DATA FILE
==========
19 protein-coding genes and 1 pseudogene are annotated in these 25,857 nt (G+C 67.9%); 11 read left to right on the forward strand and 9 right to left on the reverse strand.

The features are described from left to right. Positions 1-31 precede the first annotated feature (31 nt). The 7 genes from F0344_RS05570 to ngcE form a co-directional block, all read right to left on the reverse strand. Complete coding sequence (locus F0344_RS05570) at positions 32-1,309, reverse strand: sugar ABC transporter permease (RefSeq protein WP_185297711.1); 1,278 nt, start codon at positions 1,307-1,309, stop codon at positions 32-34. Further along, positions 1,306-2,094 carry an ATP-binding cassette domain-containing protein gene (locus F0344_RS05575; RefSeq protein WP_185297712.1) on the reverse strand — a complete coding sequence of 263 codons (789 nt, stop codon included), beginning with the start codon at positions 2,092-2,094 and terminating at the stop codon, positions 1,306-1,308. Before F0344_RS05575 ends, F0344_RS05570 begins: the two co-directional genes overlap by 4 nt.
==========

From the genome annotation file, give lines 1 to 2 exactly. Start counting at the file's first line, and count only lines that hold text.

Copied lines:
19 protein-coding genes and 1 pseudogene are annotated in these 25,857 nt (G+C 67.9%); 11 read left to right on the forward strand and 9 right to left on the reverse strand.

The features are described from left to right. Positions 1-31 precede the first annotated feature (31 nt). The 7 genes from F0344_RS05570 to ngcE form a co-directional block, all read right to left on the reverse strand. Complete coding sequence (locus F0344_RS05570) at positions 32-1,309, reverse strand: sugar ABC transporter permease (RefSeq protein WP_185297711.1); 1,278 nt, start codon at positions 1,307-1,309, stop codon at positions 32-34. Further along, positions 1,306-2,094 carry an ATP-binding cassette domain-containing protein gene (locus F0344_RS05575; RefSeq protein WP_185297712.1) on the reverse strand — a complete coding sequence of 263 codons (789 nt, stop codon included), beginning with the start codon at positions 2,092-2,094 and terminating at the stop codon, positions 1,306-1,308. Before F0344_RS05575 ends, F0344_RS05570 begins: the two co-directional genes overlap by 4 nt.